Healthcare authorities around the world are grappling with how to regulate the battery-driven devices, which enables users to inhale nicotine-laced vapor.
A few countries have banned them outright – such as Brazil, Norway and Singapore – while others are opting for varying degrees of regulation, in some cases including limits on advertising and curbs on its use in public places.
Sales of e-cigarettes have sky-rocketed in recent years, but their long-term effects are as yet unproven and some doctors argue their popularity could undermine anti-smoking efforts.
Under the new British system, manufacturers will have to prove the quality of their products and demonstrate that they deliver the correct amount of nicotine.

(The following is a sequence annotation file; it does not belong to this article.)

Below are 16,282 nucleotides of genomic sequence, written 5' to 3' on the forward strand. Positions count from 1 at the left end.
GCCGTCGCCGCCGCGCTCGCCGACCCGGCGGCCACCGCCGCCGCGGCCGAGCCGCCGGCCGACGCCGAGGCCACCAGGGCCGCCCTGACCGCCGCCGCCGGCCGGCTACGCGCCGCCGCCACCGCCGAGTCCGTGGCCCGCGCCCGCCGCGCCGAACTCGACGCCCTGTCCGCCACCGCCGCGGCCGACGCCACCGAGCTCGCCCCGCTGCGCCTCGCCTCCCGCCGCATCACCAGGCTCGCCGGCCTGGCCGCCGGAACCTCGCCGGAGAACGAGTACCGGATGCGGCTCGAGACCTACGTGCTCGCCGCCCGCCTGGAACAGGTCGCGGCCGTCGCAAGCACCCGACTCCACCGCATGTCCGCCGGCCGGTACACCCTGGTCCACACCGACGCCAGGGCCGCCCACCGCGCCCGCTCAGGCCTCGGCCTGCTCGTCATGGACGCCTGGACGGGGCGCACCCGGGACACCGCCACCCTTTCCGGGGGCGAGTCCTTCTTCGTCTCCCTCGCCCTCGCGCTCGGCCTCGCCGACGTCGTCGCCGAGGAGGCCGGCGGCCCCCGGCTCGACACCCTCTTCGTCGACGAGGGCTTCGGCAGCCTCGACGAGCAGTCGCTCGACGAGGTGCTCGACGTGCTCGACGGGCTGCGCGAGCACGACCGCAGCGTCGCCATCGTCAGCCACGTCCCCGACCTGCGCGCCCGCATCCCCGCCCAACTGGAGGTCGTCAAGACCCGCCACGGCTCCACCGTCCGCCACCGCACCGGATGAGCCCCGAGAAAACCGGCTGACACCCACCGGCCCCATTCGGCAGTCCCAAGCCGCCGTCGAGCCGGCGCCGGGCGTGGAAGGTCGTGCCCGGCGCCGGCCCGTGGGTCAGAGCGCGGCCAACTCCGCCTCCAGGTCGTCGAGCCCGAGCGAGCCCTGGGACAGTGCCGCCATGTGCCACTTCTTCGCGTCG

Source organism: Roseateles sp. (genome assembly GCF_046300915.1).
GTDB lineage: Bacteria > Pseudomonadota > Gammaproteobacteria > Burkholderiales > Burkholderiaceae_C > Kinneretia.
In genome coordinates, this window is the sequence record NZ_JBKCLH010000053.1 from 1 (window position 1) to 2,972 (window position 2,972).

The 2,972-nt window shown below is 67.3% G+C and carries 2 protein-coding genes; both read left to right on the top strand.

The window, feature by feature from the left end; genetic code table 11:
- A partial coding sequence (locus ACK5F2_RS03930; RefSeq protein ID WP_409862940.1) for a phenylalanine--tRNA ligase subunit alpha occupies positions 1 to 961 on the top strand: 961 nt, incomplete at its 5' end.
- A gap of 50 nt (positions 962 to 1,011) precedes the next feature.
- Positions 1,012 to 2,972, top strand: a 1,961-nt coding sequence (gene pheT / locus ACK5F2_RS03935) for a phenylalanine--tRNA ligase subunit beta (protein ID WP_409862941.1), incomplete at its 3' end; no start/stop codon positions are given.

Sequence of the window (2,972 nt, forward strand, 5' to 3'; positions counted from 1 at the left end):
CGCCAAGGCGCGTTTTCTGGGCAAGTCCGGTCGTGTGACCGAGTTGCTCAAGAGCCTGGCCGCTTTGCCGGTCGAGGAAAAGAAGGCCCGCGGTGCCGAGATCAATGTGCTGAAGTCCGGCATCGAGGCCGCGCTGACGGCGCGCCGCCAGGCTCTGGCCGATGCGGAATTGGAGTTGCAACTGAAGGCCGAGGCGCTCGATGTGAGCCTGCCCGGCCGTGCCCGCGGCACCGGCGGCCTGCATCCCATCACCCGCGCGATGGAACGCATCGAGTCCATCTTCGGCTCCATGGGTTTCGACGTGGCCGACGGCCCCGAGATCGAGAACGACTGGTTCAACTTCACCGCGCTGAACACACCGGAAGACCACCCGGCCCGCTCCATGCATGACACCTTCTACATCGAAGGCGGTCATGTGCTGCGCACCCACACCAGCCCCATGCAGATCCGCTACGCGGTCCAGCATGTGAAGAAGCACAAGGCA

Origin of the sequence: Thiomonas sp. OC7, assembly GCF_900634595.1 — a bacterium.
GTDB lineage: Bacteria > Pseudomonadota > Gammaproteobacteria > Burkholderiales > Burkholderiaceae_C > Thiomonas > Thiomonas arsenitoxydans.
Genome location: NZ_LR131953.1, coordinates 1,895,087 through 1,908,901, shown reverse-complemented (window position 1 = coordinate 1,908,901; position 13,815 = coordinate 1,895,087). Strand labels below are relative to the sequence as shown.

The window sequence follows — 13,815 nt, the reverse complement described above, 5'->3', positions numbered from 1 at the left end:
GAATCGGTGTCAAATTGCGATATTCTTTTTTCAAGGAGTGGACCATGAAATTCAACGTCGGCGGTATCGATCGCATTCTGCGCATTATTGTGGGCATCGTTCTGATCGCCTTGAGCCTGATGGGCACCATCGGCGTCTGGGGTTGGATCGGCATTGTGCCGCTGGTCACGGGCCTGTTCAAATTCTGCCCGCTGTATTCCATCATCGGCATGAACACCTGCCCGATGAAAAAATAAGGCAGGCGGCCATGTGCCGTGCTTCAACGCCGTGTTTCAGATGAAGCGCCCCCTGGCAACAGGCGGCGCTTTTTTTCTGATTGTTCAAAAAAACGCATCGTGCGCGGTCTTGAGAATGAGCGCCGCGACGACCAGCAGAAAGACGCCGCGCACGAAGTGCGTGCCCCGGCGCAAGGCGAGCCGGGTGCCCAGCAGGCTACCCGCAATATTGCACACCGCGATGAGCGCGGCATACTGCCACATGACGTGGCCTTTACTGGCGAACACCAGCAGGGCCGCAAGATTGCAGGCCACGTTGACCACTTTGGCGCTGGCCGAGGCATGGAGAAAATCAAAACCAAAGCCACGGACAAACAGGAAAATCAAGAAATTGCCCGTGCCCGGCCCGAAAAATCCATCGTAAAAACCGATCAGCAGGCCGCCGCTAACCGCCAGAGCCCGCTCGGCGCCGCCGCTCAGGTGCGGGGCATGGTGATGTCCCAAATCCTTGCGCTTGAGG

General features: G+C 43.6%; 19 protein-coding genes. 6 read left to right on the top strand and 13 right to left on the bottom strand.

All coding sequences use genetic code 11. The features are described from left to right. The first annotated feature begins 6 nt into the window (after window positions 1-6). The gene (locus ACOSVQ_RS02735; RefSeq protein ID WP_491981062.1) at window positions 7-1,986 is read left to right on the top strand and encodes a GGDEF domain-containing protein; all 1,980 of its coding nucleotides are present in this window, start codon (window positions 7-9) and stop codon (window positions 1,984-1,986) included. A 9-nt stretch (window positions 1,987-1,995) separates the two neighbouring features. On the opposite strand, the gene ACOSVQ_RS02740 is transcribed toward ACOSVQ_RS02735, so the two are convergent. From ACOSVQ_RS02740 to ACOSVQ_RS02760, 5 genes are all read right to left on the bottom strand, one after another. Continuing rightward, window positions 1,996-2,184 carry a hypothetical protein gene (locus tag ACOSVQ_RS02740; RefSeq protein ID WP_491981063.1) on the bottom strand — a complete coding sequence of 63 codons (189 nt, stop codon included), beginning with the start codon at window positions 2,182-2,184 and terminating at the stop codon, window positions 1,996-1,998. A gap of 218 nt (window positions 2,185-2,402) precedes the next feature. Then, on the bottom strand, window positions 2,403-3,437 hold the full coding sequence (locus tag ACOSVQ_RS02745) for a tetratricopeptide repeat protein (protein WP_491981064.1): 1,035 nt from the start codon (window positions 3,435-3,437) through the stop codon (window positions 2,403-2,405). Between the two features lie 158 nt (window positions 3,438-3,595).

According to the Medicines and Healthcare products Regulatory Agency (MHRA) in Britain, existing e-cigarettes on the market were not good enough, with contaminants found in some products and nicotine levels often varying widely.
Jeremy Mean of the MHRA said the government had decided against banning existing poor-quality e-cigarettes, even though they did not meet desired safety standards, since this could tip some people back into smoking.
“Smoking is the riskiest thing you can do and we want to enable people to cut down and quit. We don’t think a ban is proportionate to the risk, when the alternative is people continuing to smoke,” said Mean.
Sources: Reuters, Today